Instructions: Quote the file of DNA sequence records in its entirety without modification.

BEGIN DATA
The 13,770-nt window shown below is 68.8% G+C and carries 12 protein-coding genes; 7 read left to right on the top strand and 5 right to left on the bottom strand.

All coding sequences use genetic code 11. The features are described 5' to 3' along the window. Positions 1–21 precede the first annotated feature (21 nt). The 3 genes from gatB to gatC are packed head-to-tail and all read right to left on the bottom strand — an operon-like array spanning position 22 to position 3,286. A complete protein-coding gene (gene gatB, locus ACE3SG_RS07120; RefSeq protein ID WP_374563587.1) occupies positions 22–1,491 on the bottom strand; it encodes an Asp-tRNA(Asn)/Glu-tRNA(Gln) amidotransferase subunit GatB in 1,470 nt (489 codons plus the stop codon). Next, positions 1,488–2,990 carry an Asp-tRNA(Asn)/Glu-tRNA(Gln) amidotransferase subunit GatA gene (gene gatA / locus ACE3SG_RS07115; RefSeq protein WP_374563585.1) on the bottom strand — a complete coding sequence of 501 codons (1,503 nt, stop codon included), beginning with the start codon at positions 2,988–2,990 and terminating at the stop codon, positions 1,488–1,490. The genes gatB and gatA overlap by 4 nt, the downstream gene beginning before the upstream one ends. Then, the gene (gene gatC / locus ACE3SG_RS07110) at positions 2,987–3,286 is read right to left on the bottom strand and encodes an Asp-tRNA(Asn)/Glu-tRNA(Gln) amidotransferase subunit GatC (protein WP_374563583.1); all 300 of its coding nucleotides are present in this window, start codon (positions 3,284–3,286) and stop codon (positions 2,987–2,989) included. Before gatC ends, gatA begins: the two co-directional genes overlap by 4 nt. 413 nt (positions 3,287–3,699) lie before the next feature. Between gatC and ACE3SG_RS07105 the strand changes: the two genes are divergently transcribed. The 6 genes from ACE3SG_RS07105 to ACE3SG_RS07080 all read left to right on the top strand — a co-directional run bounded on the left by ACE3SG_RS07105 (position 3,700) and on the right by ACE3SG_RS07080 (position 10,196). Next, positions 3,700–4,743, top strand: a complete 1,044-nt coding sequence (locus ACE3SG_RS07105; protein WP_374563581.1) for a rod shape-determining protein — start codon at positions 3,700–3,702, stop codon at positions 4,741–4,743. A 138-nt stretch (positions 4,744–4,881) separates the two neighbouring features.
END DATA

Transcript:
The 13,770-nt window shown below is 68.8% G+C and carries 12 protein-coding genes; 7 read left to right on the top strand and 5 right to left on the bottom strand.

All coding sequences use genetic code 11. The features are described 5' to 3' along the window. Positions 1–21 precede the first annotated feature (21 nt). The 3 genes from gatB to gatC are packed head-to-tail and all read right to left on the bottom strand — an operon-like array spanning position 22 to position 3,286. A complete protein-coding gene (gene gatB, locus ACE3SG_RS07120; RefSeq protein ID WP_374563587.1) occupies positions 22–1,491 on the bottom strand; it encodes an Asp-tRNA(Asn)/Glu-tRNA(Gln) amidotransferase subunit GatB in 1,470 nt (489 codons plus the stop codon). Next, positions 1,488–2,990 carry an Asp-tRNA(Asn)/Glu-tRNA(Gln) amidotransferase subunit GatA gene (gene gatA / locus ACE3SG_RS07115; RefSeq protein WP_374563585.1) on the bottom strand — a complete coding sequence of 501 codons (1,503 nt, stop codon included), beginning with the start codon at positions 2,988–2,990 and terminating at the stop codon, positions 1,488–1,490. The genes gatB and gatA overlap by 4 nt, the downstream gene beginning before the upstream one ends. Then, the gene (gene gatC / locus ACE3SG_RS07110) at positions 2,987–3,286 is read right to left on the bottom strand and encodes an Asp-tRNA(Asn)/Glu-tRNA(Gln) amidotransferase subunit GatC (protein WP_374563583.1); all 300 of its coding nucleotides are present in this window, start codon (positions 3,284–3,286) and stop codon (positions 2,987–2,989) included. Before gatC ends, gatA begins: the two co-directional genes overlap by 4 nt. 413 nt (positions 3,287–3,699) lie before the next feature. Between gatC and ACE3SG_RS07105 the strand changes: the two genes are divergently transcribed. The 6 genes from ACE3SG_RS07105 to ACE3SG_RS07080 all read left to right on the top strand — a co-directional run bounded on the left by ACE3SG_RS07105 (position 3,700) and on the right by ACE3SG_RS07080 (position 10,196). Next, positions 3,700–4,743, top strand: a complete 1,044-nt coding sequence (locus ACE3SG_RS07105; protein WP_374563581.1) for a rod shape-determining protein — start codon at positions 3,700–3,702, stop codon at positions 4,741–4,743. A 138-nt stretch (positions 4,744–4,881) separates the two neighbouring features.